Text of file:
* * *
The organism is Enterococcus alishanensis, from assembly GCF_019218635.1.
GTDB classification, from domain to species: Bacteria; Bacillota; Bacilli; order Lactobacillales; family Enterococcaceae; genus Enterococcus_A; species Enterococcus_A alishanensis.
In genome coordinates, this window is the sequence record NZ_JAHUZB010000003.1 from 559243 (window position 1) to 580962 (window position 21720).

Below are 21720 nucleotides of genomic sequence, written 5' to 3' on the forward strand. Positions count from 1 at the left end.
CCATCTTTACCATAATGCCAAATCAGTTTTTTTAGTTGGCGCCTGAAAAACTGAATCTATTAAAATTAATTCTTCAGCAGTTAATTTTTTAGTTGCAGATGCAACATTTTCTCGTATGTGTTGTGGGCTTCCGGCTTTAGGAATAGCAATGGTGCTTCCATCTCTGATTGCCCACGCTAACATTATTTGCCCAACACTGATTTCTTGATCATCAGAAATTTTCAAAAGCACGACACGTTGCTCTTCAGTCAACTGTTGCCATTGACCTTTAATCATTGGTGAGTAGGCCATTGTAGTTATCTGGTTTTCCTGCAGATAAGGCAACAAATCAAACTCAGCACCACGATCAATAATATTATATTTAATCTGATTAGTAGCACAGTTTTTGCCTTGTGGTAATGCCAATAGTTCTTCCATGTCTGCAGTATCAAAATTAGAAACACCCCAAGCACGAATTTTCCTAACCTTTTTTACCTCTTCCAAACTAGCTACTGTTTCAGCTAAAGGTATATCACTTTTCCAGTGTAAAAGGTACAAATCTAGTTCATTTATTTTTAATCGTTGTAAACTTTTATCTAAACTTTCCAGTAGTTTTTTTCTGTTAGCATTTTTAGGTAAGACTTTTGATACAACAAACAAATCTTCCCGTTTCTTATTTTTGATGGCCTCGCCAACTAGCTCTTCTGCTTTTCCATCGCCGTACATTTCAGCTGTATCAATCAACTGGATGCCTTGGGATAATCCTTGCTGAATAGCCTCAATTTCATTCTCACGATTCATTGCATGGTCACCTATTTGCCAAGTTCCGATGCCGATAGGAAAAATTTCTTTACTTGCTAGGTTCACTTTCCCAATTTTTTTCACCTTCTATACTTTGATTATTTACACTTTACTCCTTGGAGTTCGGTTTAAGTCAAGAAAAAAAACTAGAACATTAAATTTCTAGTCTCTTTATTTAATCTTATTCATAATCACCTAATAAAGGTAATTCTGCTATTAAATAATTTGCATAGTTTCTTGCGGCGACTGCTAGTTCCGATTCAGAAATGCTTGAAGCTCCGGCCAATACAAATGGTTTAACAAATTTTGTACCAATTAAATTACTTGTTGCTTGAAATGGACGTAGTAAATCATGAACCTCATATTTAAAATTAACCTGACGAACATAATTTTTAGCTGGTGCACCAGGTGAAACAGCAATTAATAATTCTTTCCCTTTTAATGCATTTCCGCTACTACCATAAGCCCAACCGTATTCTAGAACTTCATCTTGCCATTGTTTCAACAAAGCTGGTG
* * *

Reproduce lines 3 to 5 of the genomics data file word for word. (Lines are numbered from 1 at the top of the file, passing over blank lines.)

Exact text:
In genome coordinates, this window is the sequence record NZ_JAHUZB010000003.1 from 559243 (window position 1) to 580962 (window position 21720).

Below are 21720 nucleotides of genomic sequence, written 5' to 3' on the forward strand. Positions count from 1 at the left end.
CCATCTTTACCATAATGCCAAATCAGTTTTTTTAGTTGGCGCCTGAAAAACTGAATCTATTAAAATTAATTCTTCAGCAGTTAATTTTTTAGTTGCAGATGCAACATTTTCTCGTATGTGTTGTGGGCTTCCGGCTTTAGGAATAGCAATGGTGCTTCCATCTCTGATTGCCCACGCTAACATTATTTGCCCAACACTGATTTCTTGATCATCAGAAATTTTCAAAAGCACGACACGTTGCTCTTCAGTCAACTGTTGCCATTGACCTTTAATCATTGGTGAGTAGGCCATTGTAGTTATCTGGTTTTCCTGCAGATAAGGCAACAAATCAAACTCAGCACCACGATCAATAATATTATATTTAATCTGATTAGTAGCACAGTTTTTGCCTTGTGGTAATGCCAATAGTTCTTCCATGTCTGCAGTATCAAAATTAGAAACACCCCAAGCACGAATTTTCCTAACCTTTTTTACCTCTTCCAAACTAGCTACTGTTTCAGCTAAAGGTATATCACTTTTCCAGTGTAAAAGGTACAAATCTAGTTCATTTATTTTTAATCGTTGTAAACTTTTATCTAAACTTTCCAGTAGTTTTTTTCTGTTAGCATTTTTAGGTAAGACTTTTGATACAACAAACAAATCTTCCCGTTTCTTATTTTTGATGGCCTCGCCAACTAGCTCTTCTGCTTTTCCATCGCCGTACATTTCAGCTGTATCAATCAACTGGATGCCTTGGGATAATCCTTGCTGAATAGCCTCAATTTCATTCTCACGATTCATTGCATGGTCACCTATTTGCCAAGTTCCGATGCCGATAGGAAAAATTTCTTTACTTGCTAGGTTCACTTTCCCAATTTTTTTCACCTTCTATACTTTGATTATTTACACTTTACTCCTTGGAGTTCGGTTTAAGTCAAGAAAAAAAACTAGAACATTAAATTTCTAGTCTCTTTATTTAATCTTATTCATAATCACCTAATAAAGGTAATTCTGCTATTAAATAATTTGCATAGTTTCTTGCGGCGACTGCTAGTTCCGATTCAGAAATGCTTGAAGCTCCGGCCAATACAAATGGTTTAACAAATTTTGTACCAATTAAATTACTTGTTGCTTGAAATGGACGTAGTAAATCATGAACCTCATATTTAAAATTAACCTGACGAACATAATTTTTAGCTGGTGCACCAGGTGAAACAGCAATTAATAATTCTTTCCCTTTTAATGCATTTCCGCTACTACCATAAGCCCAACCGTATTCTAGAACTTCATCTTGCCATTGTTTCAACAAAGCTGGTG